My garden exploded with color this fall and I’m out in it every morning. I enjoy the rising temperature as the fog lifts and fades. I want to burst into song and sing John Denver’s “Sunshine on my Shoulders Makes me Happy.” But I don’t. My neighbors may not share my enthusiasm for the morning hours.
The hens join me, clucking and scratching around my feet as they dine on juicy grubs, earwigs, and weed seeds that are exposed. I’m able to let them “free-range” now that the Labradoodles are a mature 2 years of age. The dogs consider the hens curious creatures, but requiring too much effort to chase down, pluck and debone, when kibbles are so available.
I’ve been patrolling the garden each morning for green-spotted cucumber beetles. I’ve put hundreds of notches in my belt.
We’ve had more than our share of bird visitors this year. Several families of yellow finch nested nearby, along with the usual sparrows, finch, juncos, bushtits, jays, towhees, woodpeckers, crows, and doves. Hummingbirds buzz by my ears letting me know their feeder is empty. Coveys of quail scurry through the garden with little ones in tow. How tiny and vulnerable the chicks are, and how vigilant their parents.
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Our sly neighborhood fox has been cruising but we haven’t seen her kits yet this summer. The vultures soar high overhead as the fog lifts, occasionally leaving a “Jackson Pollock” creation on our deck. I hose it off.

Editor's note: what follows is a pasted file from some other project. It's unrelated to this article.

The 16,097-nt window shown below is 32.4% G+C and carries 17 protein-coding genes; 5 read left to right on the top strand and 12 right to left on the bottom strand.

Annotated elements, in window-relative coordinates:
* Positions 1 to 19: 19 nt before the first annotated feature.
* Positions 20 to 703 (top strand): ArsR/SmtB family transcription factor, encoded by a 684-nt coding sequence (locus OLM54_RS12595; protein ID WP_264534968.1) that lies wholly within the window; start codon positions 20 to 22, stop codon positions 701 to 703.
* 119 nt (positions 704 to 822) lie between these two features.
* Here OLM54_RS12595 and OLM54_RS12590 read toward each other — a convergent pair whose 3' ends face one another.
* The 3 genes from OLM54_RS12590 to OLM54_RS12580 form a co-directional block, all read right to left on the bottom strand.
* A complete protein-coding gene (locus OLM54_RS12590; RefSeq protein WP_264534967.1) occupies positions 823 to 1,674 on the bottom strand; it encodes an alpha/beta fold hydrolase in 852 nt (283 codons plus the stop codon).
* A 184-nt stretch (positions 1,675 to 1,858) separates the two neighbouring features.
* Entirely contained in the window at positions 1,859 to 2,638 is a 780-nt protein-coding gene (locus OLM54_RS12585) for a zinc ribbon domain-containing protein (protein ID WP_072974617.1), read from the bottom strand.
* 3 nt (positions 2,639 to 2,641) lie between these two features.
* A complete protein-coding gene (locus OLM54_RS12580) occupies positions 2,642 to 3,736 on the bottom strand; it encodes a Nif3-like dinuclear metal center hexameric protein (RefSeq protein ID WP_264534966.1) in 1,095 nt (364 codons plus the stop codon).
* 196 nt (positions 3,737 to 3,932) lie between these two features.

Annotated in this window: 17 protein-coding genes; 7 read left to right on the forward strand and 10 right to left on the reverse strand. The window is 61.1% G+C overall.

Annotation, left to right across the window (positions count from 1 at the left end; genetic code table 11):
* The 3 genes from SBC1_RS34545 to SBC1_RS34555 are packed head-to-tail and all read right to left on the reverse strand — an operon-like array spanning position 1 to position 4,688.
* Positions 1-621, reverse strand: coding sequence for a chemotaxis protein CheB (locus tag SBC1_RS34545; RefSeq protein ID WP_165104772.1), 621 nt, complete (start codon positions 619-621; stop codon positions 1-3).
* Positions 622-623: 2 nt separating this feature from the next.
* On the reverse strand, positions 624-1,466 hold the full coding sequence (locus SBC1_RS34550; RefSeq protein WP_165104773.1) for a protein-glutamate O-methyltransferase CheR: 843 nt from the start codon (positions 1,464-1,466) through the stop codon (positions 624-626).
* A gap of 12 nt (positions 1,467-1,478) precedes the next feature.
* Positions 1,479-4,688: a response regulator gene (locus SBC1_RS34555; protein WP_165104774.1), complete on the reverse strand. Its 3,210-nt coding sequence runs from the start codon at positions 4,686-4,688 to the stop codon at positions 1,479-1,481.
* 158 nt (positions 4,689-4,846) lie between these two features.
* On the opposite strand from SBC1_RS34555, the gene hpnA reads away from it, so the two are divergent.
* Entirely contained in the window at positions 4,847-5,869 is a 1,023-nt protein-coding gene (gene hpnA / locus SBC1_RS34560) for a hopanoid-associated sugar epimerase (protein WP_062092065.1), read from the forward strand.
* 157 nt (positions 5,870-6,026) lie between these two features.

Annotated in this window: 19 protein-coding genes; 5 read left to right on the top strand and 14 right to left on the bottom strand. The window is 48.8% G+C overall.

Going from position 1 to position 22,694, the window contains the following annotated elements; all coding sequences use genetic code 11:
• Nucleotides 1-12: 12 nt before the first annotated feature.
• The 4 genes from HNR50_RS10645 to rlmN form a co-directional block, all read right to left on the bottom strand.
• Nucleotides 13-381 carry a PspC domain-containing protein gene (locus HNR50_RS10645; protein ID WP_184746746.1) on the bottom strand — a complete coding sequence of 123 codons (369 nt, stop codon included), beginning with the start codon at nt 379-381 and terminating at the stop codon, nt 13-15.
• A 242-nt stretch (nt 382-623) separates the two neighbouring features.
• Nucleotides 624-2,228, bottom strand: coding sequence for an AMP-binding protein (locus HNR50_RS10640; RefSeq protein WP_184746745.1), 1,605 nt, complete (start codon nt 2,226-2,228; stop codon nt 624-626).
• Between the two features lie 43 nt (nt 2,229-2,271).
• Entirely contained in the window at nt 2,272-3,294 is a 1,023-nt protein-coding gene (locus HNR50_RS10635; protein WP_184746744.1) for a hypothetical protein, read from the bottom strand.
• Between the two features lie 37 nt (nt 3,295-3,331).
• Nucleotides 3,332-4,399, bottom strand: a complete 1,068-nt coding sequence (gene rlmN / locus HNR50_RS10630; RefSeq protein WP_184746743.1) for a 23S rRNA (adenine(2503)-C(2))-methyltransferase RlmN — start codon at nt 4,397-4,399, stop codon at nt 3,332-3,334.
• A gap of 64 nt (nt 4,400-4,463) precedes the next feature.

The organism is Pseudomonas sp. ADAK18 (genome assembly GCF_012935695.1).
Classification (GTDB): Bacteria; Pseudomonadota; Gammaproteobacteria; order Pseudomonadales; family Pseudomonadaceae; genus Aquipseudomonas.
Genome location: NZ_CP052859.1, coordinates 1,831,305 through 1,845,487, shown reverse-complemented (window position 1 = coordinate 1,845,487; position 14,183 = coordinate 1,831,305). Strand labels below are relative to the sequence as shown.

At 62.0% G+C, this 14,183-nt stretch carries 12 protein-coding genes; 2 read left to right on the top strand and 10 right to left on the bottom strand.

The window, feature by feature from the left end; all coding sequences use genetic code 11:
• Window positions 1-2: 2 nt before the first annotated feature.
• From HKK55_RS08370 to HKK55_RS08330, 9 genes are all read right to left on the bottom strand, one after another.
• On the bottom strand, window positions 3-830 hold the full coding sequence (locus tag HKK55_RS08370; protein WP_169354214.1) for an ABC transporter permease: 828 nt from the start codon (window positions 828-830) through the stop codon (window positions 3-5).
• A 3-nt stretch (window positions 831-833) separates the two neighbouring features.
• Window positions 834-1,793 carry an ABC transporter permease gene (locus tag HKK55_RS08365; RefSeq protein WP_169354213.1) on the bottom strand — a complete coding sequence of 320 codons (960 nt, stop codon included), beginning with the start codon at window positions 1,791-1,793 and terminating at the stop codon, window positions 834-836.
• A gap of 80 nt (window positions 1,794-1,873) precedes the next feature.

The honeybees are humming throughout the garden, dancing in flower centers, gathering pollen. They’re especially fond of the fading lavender, creeping thyme and rose blossoms. I’ve never been stung by a bee. Not since learning that it was dangerous to garden barefoot. Bees are industrious, gentle creatures. Yellow jackets, a member of the wasp family, are another matter. I consider them the Tyrannosaurus rex of the insect kingdom. I give carnivorous yellow jackets a wide berth. But bees are a good thing.
There are over 1,000 species of native bees in California. Our garden vibrates with the yellow and black wide-bodied bumblebees. Like the honeybee, they are social bees, complete with queen and drones. The most common bees found in our gardens year-around are the species that makes up the majority of native bees in California, the solitary bee. They can be iridescent in color or brown or black and resemble a large, hairy fly. They deposit eggs in a cell in the earth or in tiny holes in trees and fences.
Part of our responsibility, as gardeners, is to provide a safe, balanced garden that attracts living things while we breathe in the color and life around us.
Lee Oliphant’s column is special to The Cambrian. Email her at cambriagardener@ charter . net; read her blog at central coast-gardening.com.